The 'Black Hole Sun' hitmakers - Kim Thayil, Matt Cameron and Ben Shepherd - have filed a countersuit against Vicky Cornell and the Chris Cornell estate, in which they accused them of ''fraudulent inducement'' for allegedly taking funds raised for the Chris and Vicky Cornell Foundation during the 'I Am the Highway: A Tribute to Chris Cornell' concert in January 2019 and using them ''personal purposes for herself and her family.''
The concert marked the first time the remaining band members - who agreed to play for free - had performed as Soundgarden since Chris' 2017 suicide and they claimed it raised ''many millions of dollars'' but the ''recipient(s) of the revenue... have not been identified.''
Documents obtained by Rolling Stone magazine stated: ''Vicky Cornell did not have the intention of using some or all of the revenue from the Cornell Concert for charitable purposes, but rather for personal purposes for herself and her family.
''[She knew her charitable] representation was false, or exhibited recklessness and negligence as to its truth or falsity, for the purpose and intent of inducing Soundgarden into agreeing to perform at the Cornell Concert without compensation.''
The suit claims Soundgarden ''suffered damages'' and ''reputational harm'' as a result.
As well as concerns over the concert revenue, the suit also highlights issues with Vicky's alleged control of the band's social media accounts.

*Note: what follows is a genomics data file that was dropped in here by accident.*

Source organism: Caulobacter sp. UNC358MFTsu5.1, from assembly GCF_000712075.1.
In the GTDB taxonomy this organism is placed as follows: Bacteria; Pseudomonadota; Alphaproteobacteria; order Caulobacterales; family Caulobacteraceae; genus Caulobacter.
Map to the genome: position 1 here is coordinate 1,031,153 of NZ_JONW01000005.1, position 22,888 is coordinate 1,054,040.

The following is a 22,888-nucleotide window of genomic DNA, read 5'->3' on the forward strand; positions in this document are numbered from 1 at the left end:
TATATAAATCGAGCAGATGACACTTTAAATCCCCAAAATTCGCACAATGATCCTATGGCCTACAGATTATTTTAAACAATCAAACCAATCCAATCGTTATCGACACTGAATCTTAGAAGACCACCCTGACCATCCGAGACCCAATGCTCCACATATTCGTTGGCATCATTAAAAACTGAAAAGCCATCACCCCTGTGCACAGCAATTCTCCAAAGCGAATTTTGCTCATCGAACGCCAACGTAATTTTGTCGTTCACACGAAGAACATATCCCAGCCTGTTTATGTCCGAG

They insisted they have never given Vicky permission to operate the accounts but she has used and identified herself as 'Soundgarden'.
The documents accused Vicky of having ''removed fan comments and has herself posted images and comments to publicly-accessible Band Social Media pages.''
They added: ''Some of those postings by Vicky Cornell are intended to denigrate the Band and Surviving Band Members.''
The countersuit comes after Vicky sued the surviving members of the band last year, claiming they are witholding royalties from her over seven unreleased recordings made by Chris before his death.
Her suit insisted there was never any explicit agreement that these songs were for Soundgarden and that her late husband was the exclusive owner of them but she agreed to share the recordings for a potential new album so long as they used one of Chris' ''trusted producers'' and kept her informed about any marketing strategy. However, she claimed the band didn't comply with her conditions.
In Soundgarden's new suit, they denied her previous claims and accused Vicky of trying to ''extort'' royalties.
They wrote: ''The Complaint is an offensive recitation of false allegations and accusations. Soundgarden categorically denies every material contention lobbed by Vicky Cornell, who filed her Complaint -- rashly and without good cause -- with the true purpose of extorting Soundgarden into conceding rights to which she is not legally entitled, and of coercing Soundgarden to prematurely distribute Soundgarden funds to her.
''This legal action by Vicky Cornell is lamentable, preventable, and spurious.''
Th band are seeking ''compensatory and general damages in an amount to be proven at trial'', as well as injunctions and declarations related to copyright, punitive and exemplary damages, and other relief to be decided by a court.
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